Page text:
When Jon Stewart took over Comedy Central's "Daily Show" from host Craig Kilborn, most of mainstream America had no idea who he was. While Stewart was a familiar presence in the New York comedy scene, he was perhaps best known for MTV's "The Jon Stewart Show," which lasted all of two seasons and lived in relative obscurity on basic cable.
Stewart transformed the "Daily Show" from a half-hour session of edgy comedy into 30 minutes of biting political satire, which rankled Kilborn's staff (many of whom stayed on during the transition period). Stewart hired his head writer from The Onion and began to cobble together a show that eventually became something of a safety blanket for war-weary libertarians and progressives during the Bush administration.
I felt like I walked in there with a very open “O.K., so this will be great,” and it was “Hey, motherfucker, you came here to kill a baby.”
Stewart's "Daily Show" was an unmitigated success that spawned the careers of several other comedy icons, including Stephen Colbert, Samantha Bee, John Oliver, Steve Carrell, Larry Wilmore, Rob Corddry, Ed Helms and more. Stewart's "Daily Show" also won 18 Emmy awards, four Television Critics Association Awards, three Critics' Choice Television Awards and three Peabody awards. Stewart has also won 2 Grammy awards for his best-selling audiobooks for "America (The Book): A Citizen's Guide to Democracy Inaction" and "Earth (The Book): A Visitor's Guide to the Human Race."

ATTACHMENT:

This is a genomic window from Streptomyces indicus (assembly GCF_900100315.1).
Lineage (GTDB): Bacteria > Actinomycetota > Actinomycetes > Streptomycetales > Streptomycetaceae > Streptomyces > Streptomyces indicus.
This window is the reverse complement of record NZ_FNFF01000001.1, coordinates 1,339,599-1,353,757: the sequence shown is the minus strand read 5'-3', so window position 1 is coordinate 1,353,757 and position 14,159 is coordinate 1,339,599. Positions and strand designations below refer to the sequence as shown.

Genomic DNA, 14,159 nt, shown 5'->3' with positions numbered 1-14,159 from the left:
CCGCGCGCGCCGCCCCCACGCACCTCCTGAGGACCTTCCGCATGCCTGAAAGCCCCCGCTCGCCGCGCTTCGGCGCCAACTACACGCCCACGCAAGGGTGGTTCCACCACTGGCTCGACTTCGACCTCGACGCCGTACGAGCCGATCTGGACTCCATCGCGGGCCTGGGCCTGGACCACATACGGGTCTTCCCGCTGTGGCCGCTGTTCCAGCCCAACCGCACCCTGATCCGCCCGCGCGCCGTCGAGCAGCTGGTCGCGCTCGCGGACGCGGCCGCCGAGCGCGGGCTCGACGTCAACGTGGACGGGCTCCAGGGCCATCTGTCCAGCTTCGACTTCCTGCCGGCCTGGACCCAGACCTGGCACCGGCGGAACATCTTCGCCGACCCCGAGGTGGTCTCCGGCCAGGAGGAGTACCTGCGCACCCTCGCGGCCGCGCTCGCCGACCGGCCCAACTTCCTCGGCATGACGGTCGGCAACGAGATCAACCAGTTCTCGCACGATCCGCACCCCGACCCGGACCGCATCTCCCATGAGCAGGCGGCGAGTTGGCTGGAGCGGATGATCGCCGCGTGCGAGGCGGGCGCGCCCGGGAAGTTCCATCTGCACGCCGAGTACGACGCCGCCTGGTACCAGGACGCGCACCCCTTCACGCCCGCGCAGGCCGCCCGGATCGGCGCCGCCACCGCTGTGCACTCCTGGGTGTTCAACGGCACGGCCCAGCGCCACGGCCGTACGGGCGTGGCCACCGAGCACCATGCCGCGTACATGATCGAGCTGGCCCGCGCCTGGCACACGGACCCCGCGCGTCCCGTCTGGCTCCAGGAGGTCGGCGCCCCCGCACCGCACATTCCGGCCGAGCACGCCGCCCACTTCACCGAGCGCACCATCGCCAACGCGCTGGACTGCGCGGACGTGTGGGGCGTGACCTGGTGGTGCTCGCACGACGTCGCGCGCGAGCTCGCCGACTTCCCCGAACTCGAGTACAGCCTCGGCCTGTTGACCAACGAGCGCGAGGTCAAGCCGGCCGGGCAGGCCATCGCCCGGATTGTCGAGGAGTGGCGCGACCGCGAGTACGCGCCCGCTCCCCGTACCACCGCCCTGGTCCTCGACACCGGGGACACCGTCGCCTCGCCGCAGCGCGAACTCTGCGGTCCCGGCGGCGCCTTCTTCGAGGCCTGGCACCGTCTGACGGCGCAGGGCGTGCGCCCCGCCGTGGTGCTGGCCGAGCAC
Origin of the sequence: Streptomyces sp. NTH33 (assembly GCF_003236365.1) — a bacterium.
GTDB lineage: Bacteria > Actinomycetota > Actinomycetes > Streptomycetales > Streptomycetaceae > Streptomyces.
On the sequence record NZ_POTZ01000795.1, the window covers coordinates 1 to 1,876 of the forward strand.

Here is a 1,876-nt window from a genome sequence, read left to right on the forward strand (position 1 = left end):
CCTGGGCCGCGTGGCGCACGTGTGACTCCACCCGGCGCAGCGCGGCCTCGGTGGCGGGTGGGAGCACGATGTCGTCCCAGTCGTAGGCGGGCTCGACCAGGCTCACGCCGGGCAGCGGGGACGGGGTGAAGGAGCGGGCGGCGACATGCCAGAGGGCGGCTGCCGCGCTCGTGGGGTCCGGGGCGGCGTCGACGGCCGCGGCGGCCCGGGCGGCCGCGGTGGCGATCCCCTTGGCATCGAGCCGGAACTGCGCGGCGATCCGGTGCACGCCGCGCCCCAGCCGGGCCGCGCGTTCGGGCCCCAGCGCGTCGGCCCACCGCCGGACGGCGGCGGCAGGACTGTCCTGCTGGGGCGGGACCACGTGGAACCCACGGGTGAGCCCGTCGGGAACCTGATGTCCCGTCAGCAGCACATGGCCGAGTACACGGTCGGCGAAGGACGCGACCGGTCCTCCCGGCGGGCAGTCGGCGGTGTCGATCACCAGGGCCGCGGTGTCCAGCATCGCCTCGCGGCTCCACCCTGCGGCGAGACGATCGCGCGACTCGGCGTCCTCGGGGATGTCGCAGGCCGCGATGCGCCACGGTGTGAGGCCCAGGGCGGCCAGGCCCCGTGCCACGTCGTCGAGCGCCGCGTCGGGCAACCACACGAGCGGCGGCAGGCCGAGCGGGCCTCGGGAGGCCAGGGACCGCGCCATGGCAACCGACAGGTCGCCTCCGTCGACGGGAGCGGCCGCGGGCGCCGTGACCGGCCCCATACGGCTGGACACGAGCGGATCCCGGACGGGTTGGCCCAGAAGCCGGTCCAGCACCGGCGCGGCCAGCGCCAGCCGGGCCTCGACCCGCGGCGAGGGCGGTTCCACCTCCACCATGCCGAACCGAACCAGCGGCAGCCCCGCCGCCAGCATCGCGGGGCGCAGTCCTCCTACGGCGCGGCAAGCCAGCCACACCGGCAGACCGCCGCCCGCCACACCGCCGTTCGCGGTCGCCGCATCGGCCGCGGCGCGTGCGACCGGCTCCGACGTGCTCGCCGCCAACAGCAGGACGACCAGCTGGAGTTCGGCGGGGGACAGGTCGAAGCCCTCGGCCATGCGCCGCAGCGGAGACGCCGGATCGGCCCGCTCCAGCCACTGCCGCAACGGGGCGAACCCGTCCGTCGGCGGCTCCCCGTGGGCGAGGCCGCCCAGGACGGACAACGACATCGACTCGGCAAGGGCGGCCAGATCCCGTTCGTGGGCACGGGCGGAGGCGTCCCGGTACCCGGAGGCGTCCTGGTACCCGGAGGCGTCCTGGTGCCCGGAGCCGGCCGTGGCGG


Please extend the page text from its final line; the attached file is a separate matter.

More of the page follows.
Nobody was able to expose the hypocrisy of politicians, journalists and moguls like Stewart. His monologues managed to juggle both irreverent humor and moments of poignancy. He was there for America after 9/11 and famously destroyed the CNN show "Crossfire" on-air (resulting in the show's cancellation).
Although many have attempted to assume the mantle he left behind, Jon Stewart is still the king of late-night satirical TV.